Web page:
Keeping Your Kid Healthy: Protecting Against RSV

January 24, 2020

Influenza (flu) isn’t the only illness that hits kids over the colder months. Mercy Kids ER physicians also commonly see children suffering from RSV. We asked Dr. Timothy Casper, pediatric emergency physician at Mercy Hospital South, what parents need to know about RSV to protect their kids.

 

What is RSV?

RSV stands for Respiratory Syncytial Virus. It's a widespread virus that causes acute respiratory tract infections.

 

How is RSV different from influenza (flu) and a common cold?

For many people, infection with RSV causes common cold symptoms. Young children often develop signs of lower respiratory tract infection and inflammation called bronchiolitis. For infants or those with pre-existing lung problems, the infection can be more severe.

Influenza, like RSV, is a seasonal virus. Along with respiratory symptoms, however, influenza tends to cause higher fevers and more systemic symptoms such as body aches. 

 

What are the symptoms of RSV? How do I know if these symptoms are serious enough to take my child to a doctor?

RSV infection can cause fevers, runny nose or nasal congestion, vomiting, diarrhea and respiratory problems. Kids may have fast breathing, wheezing, increased use of extra muscles to breath or, in rare cases, apnea.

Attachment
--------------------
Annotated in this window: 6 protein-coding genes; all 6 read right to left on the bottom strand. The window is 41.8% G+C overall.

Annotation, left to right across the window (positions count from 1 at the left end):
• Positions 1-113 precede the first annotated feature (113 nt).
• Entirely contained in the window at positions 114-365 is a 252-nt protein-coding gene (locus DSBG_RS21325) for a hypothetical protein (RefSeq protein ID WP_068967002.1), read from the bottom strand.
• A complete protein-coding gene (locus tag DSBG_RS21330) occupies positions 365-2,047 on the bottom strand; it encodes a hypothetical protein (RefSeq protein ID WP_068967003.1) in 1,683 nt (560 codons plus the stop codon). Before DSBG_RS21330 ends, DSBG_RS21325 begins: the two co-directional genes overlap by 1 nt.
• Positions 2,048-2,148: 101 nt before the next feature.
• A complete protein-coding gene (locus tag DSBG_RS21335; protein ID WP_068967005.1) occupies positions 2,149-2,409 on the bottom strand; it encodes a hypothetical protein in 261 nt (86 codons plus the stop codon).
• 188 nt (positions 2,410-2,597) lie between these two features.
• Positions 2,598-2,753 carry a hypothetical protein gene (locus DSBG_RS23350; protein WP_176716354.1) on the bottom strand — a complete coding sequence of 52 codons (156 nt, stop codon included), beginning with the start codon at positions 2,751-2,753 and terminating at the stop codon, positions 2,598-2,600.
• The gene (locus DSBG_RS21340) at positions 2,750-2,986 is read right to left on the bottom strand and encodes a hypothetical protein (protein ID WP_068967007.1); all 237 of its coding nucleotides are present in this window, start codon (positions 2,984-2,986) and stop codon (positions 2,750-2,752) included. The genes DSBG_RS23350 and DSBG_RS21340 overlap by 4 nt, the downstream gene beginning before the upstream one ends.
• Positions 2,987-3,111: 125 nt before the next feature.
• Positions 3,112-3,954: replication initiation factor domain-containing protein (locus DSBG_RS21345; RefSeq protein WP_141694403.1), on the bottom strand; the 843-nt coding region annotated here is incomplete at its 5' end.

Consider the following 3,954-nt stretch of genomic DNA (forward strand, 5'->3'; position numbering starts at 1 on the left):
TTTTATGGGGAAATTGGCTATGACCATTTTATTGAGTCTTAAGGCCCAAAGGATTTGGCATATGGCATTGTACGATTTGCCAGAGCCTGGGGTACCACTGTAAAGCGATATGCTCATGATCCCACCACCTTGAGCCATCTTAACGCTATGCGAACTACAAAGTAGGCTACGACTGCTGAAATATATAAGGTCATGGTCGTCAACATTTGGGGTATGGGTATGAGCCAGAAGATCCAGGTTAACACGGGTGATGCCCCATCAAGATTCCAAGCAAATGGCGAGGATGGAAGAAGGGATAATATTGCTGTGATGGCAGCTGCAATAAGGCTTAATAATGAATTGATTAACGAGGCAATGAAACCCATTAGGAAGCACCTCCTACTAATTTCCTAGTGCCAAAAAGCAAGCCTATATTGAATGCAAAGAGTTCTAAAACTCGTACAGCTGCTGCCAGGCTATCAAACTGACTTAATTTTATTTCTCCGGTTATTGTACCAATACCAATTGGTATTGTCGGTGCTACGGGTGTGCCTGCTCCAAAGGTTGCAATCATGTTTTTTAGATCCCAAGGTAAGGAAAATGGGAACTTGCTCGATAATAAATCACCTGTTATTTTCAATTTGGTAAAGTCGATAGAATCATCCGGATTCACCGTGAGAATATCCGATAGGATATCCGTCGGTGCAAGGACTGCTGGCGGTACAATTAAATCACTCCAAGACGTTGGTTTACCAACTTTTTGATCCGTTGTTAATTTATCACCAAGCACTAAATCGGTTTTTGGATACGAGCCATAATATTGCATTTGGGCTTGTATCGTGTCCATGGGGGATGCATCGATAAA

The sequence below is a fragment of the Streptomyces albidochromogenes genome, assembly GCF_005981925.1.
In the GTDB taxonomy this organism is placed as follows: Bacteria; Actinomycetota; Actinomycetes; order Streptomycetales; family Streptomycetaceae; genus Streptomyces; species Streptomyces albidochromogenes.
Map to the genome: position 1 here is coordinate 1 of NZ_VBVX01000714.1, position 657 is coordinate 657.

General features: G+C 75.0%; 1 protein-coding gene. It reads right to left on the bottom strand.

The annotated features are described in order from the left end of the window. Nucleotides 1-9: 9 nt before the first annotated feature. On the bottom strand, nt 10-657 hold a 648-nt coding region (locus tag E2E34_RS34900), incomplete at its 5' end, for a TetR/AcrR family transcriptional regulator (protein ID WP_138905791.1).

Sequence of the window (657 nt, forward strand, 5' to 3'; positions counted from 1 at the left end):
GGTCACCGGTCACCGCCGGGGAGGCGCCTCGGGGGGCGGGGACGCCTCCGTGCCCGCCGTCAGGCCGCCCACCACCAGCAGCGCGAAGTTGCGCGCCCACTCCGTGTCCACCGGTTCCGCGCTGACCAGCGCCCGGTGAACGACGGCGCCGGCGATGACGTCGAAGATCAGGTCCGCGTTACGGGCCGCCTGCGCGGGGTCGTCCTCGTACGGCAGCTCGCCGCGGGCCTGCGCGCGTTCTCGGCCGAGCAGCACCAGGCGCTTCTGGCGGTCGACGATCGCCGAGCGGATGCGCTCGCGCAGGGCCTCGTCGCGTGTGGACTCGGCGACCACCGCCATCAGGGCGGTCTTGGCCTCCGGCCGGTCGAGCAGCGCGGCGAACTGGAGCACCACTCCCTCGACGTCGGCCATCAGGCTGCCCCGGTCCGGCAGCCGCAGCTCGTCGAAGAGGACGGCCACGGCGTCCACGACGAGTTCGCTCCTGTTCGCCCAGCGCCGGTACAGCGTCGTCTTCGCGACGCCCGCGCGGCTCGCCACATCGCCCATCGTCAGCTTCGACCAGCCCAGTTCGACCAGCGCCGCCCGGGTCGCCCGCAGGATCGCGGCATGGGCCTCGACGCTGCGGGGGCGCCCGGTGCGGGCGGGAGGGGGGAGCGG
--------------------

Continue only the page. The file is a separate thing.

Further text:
I advise parents to call or see your doctor if your child has a severe cough, poor fluid intake, or if parents have other concerns. Babies under 6 months, or those born pre-term, are at higher risk with this disease and warrant closer attention. If the child is having trouble breathing (flaring the nostrils, retractions/abnormal chest movements), they need to come to the emergency department.

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I seem to hear about RSV mostly in babies. Are they the only people at risk for catching it? And what are the risks if my child does have this virus?

It's important to note that almost everyone catches RSV by the age of two. Babies are at higher risk for bronchiolitis and dehydration, and therefore some of them do require hospitalization when contracting RSV. However, most kids with RSV do very well. This includes many kids I informally classify as "happy wheezers," who continue to drink fluids, interact normally and do not show any significant respiratory distress.

Unfortunately, people can be infected repeatedly throughout life; however, subsequent infections tend to be milder, and testing is therefore rarely done.

 

Is there anything I can do to prevent my child from getting RSV?

Hand hygiene and avoiding sick people or crowds - the same measures that will help keep your child from catching the flu, stomach viruses and other cold viruses - can also protect from catching RSV. This is something to really consider during your child's first RSV season (winter months, usually January and February). Babies born extremely premature may qualify for antibody infusions for the first one or two winters.

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